1926.400-449, Subpart K 404(f)(6) Grounding path 473 404(b)(1)(i) Ground fault protection 338 405(g)(2)(iv) Flexible cords-strain relief 277 416(e)(1) Worn/frayed cords or Cables 256 403(b)(2) Equipment installation and use 241

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4 OSHA Violations FY 2011

OSHA Violations FY 2011

1910.147 Lock-out/Tag-out 3,639 1910.305 Electrical-wiring Methods 3,584 1910.303 Electrical-General Requirements 2,863

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5 Electrical Hazards

Electrical Hazards

Shock Electrocution: 4th leading cause of industrial fatalities Fires Burns Arc Flash Arc Blast

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6 Arc Flash Defined

Arc Flash Defined

Electrical work may cause injury or death One severe occurrence is the Arc Flash event “Arc Flash: an electrical discharge that uses the air as a conductor, exploding from a high voltage source to another conductor or ground nearby. The release can be 5,000oF or hotter, melting nearby metals and damaging the electric circuits involved. The brightness, heat and force of the arc flash can cause damage to the human body.” Tyler Lacoma, eHow Contributor, http://www.ehow.com/about_5110071_definition-arc-flash.html

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7 Arc Flash

Arc Flash

Hazards resulting from arch flash: Heat Shrapnel Pressure Sound Intense light UV IR

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8 Arc Flash Hazards

Arc Flash Hazards

Statistics:* 5 to 10 such serious arc flashes a day occur in the United States Result: 1 to 2 fatalities Although protective clothing exists, there is no guarantee against such severe energy releases *Dr. Mary Capelli-Schellpfeffer, “Arc Flash Presentation,” as quoted in eHow.com facts, May 30, 2012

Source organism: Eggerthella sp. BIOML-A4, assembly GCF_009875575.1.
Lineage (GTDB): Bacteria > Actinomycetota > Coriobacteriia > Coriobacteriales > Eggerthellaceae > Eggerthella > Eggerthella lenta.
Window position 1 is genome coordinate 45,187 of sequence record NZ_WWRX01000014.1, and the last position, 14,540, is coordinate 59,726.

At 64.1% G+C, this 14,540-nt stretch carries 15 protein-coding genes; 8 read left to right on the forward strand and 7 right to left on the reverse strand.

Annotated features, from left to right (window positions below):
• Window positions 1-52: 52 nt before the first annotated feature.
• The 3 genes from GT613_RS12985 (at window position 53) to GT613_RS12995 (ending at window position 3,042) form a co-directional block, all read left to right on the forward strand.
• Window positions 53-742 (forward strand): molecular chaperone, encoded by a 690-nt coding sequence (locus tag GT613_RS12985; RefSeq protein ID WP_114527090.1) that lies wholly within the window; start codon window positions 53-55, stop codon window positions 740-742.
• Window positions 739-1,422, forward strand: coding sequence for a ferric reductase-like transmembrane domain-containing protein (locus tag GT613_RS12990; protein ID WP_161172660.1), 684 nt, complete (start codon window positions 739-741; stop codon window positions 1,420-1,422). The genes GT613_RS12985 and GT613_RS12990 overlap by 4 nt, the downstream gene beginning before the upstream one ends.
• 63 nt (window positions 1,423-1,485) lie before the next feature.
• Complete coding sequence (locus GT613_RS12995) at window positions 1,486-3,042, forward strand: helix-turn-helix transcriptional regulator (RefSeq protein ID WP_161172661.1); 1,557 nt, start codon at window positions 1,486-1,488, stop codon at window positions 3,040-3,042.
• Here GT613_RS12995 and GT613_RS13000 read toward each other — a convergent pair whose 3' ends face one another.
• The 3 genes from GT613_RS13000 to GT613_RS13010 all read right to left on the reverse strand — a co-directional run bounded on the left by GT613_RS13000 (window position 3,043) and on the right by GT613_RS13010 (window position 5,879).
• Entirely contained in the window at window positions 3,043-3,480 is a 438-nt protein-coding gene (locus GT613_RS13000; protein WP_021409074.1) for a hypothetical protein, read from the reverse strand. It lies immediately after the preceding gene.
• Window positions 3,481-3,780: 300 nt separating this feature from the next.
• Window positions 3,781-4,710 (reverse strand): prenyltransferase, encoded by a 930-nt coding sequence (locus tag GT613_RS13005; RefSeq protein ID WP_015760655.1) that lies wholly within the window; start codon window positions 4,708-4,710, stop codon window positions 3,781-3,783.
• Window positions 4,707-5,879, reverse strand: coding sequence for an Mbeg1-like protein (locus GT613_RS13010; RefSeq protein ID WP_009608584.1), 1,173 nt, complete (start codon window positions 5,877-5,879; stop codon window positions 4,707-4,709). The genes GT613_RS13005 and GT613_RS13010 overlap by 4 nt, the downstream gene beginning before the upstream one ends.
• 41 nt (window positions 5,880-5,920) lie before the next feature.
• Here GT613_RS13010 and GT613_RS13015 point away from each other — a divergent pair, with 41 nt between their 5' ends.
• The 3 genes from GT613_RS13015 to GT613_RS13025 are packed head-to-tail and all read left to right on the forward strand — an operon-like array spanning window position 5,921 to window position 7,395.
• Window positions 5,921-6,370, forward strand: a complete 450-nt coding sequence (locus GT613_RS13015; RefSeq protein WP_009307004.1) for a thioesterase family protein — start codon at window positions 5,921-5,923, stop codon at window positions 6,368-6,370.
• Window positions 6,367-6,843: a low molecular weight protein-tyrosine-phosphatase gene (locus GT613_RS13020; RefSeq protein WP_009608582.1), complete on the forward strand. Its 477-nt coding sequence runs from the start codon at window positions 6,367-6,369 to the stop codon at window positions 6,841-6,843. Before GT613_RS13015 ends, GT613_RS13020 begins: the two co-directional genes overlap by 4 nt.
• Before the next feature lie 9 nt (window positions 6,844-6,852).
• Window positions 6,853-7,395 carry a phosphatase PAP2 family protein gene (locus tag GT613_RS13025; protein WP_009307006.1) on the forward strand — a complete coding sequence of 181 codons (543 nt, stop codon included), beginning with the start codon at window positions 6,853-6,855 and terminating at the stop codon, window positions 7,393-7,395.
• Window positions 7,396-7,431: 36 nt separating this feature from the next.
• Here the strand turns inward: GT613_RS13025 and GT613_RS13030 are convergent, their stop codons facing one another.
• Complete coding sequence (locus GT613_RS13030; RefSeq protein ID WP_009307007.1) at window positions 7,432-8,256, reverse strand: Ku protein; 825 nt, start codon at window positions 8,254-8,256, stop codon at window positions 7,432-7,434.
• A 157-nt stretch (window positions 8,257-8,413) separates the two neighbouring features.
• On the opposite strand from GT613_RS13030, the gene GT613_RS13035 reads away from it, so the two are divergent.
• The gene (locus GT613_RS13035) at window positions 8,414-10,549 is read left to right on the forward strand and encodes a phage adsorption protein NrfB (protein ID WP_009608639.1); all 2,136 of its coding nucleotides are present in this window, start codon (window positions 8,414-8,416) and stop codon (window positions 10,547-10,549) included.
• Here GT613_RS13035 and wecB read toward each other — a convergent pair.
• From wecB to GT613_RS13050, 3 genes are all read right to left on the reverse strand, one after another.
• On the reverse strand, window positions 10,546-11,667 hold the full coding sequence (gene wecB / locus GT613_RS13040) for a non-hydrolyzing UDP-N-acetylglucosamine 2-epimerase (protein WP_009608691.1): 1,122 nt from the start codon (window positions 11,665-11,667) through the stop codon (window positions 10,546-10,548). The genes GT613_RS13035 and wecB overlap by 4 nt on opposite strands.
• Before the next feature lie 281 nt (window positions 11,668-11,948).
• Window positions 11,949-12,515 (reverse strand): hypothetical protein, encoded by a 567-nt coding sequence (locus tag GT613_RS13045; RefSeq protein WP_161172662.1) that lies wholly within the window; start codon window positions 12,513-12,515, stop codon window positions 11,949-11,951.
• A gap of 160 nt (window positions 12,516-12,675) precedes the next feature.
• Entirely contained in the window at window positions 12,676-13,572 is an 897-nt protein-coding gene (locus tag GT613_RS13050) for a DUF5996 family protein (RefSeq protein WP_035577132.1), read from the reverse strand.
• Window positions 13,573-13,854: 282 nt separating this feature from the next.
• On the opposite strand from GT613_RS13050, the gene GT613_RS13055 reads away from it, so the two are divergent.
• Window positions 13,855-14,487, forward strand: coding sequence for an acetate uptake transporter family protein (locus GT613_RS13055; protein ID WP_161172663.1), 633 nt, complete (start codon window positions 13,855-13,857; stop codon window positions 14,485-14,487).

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9 Causes of Arc Flash

Causes of Arc Flash

Overloading/overheating of circuits Damaged circuit breakers Over-fusing Wiring in a non workman -like manner Faulty electrical panels

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10 Causes of Arc Flash

Causes of Arc Flash

System overload Incorrect wire gauge for system requirements

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11 Causes of Arc Flash

Causes of Arc Flash

Faulty panels or overloading panels

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12 Arc Blast

Arc Blast

Accompanies the flash Intense radiant heat released Nearby surfaces (persons and objects) absorb and are instantly heated to vaporizing temperatures

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13 Arc Blast Hazards

Arc Blast Hazards

Serious situations!!

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14 Electrical System Susceptibility

Electrical System Susceptibility

System Hazard Less then 120V Arc flash highly improbable 480V electrical Sufficient capacity to cause services Above 600V Medium-voltage with higher energy/potential for an arc flash event http://en.wikipedia.org/wiki/Arc_flash

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15 Arc Flash Energy Released